And stainless steel barrels will last longer than chrome-moly barrels. This is due to the ability of stainless steel to resist heat erosion better than the chrome-moly steel.

Barrel Life Guidelines by Caliber and Cartridge Type
As a very rough rule of thumb I would say that with cartridges of .222 Remington size you could expect an accurate barrel life of 3000-4000 rounds. And varmint-type accuracy should be quite a bit longer than this.

For medium-size cartridges, such as the .308 Winchester, 7×57 and even the 25-06, 2000-3000 rounds of accurate life is reasonable.

Hot .224 caliber-type cartridges will not do as well, and 1000-2500 rounds is to be expected.

Bigger magnum hunting-type rounds will shoot from 1500-3000 accurate rounds. But the bigger 30-378 Weatherby types won’t do as well, being closer to the 1500-round figure.

These numbers are based on the use of stainless steel barrels. For chrome-moly barrels I would reduce these by roughly 20%.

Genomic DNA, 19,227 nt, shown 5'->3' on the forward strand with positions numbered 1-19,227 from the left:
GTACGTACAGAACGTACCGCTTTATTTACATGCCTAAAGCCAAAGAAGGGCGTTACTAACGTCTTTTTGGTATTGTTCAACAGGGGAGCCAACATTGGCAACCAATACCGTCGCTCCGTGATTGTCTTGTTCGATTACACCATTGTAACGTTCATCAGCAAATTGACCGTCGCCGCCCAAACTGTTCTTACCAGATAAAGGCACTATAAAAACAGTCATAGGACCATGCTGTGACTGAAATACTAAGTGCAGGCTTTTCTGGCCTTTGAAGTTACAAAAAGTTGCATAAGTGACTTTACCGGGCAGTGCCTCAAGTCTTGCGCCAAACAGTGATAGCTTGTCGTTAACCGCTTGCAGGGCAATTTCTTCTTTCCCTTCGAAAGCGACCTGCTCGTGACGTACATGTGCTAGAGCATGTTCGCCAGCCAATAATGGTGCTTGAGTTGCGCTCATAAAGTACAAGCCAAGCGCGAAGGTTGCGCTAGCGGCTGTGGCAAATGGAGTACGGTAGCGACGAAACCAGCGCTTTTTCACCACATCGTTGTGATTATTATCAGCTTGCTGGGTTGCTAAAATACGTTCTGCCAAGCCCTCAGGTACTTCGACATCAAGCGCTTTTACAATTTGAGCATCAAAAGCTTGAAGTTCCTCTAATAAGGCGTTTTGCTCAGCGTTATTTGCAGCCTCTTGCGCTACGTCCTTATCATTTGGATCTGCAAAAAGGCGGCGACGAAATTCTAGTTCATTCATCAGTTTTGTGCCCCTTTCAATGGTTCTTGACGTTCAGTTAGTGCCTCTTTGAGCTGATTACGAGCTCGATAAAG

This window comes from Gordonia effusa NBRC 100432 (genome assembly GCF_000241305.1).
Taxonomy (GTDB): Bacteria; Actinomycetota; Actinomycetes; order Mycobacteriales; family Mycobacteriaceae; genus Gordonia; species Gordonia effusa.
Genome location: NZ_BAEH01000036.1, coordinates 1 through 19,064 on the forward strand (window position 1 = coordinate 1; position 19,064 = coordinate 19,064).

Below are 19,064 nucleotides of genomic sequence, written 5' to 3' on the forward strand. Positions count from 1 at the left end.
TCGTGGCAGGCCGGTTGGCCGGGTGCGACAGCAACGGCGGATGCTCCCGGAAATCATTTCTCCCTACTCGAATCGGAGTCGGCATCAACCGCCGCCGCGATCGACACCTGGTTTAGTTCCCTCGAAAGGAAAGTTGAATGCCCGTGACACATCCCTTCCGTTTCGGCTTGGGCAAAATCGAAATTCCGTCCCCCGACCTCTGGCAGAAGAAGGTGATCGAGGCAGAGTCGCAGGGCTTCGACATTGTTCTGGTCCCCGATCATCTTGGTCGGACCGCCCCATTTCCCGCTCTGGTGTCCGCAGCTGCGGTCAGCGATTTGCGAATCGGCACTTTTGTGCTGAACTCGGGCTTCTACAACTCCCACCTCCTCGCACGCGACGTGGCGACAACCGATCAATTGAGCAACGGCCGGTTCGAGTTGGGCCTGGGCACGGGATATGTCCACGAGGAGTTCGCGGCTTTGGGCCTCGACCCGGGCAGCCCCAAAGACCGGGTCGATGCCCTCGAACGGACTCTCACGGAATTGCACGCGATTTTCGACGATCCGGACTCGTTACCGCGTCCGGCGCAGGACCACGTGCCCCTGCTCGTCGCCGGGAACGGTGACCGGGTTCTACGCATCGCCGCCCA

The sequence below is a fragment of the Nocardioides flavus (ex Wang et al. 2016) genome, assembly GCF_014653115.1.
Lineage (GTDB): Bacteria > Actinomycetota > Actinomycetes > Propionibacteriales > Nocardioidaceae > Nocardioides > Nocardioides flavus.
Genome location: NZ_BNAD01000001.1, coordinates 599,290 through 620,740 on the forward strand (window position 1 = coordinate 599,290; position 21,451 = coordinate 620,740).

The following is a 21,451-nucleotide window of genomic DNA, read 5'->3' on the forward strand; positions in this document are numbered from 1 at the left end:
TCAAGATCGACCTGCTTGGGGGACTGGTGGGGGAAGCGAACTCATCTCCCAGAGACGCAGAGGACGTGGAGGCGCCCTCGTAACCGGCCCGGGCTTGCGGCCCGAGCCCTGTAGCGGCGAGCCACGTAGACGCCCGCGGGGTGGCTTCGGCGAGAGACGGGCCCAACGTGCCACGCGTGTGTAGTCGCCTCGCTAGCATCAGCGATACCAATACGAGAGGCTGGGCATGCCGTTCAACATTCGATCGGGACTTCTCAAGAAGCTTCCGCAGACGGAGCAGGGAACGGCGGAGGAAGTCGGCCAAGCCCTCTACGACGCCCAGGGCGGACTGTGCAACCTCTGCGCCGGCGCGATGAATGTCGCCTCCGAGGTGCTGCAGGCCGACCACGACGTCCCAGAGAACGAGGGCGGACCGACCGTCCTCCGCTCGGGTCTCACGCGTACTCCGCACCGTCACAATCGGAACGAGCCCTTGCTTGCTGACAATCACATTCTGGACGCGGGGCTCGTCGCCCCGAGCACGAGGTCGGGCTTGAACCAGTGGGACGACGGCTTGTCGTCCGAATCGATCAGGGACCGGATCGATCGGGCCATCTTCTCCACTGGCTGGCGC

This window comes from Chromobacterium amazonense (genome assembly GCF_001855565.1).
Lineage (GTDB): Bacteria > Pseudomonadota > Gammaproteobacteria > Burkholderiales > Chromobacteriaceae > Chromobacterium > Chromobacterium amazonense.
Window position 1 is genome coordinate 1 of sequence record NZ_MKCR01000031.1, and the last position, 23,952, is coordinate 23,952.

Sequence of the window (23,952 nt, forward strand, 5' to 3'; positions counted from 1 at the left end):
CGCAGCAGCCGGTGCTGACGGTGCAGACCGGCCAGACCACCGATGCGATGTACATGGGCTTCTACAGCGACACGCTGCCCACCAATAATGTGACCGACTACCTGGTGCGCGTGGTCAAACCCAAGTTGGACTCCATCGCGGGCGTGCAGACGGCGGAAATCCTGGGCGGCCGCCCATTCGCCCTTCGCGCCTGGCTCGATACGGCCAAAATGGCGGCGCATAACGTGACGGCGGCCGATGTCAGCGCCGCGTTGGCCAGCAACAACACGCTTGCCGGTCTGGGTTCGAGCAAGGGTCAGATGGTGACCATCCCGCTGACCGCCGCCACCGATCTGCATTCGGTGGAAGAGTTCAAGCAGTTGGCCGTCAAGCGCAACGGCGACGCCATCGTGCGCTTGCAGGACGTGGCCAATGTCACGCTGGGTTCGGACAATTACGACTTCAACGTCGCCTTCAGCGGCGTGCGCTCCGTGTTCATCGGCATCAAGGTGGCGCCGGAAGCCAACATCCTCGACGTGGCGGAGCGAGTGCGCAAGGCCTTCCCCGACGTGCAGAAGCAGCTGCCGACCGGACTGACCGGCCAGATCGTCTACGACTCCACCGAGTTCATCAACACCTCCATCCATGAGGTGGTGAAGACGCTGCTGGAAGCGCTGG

The .17 and .50 calibers are rules unto themselves and I’m pressed to predict a figure.

The best life can be expected from the 22 long rifle (.22 LR) barrels with 5000-10,000 accurate rounds to be expected. We have in our shop one our drop-in Anschutz barrels that has 200,000 rounds through it and the shooter, a competitive small-bore shooter reported that it had just quit shooting.

Remember that predicting barrel life is a complicated, highly variable subject. You are the best judge of this with your particular barrel. Signs of accurate barrel life on the wane are increased copper fouling, lengthened throat depth, and decreased accuracy.

Lilja Rifle Barrels barrel life 3-groove AR15 Barrel heat

Benchrest Barrel Life — You May Be Surprised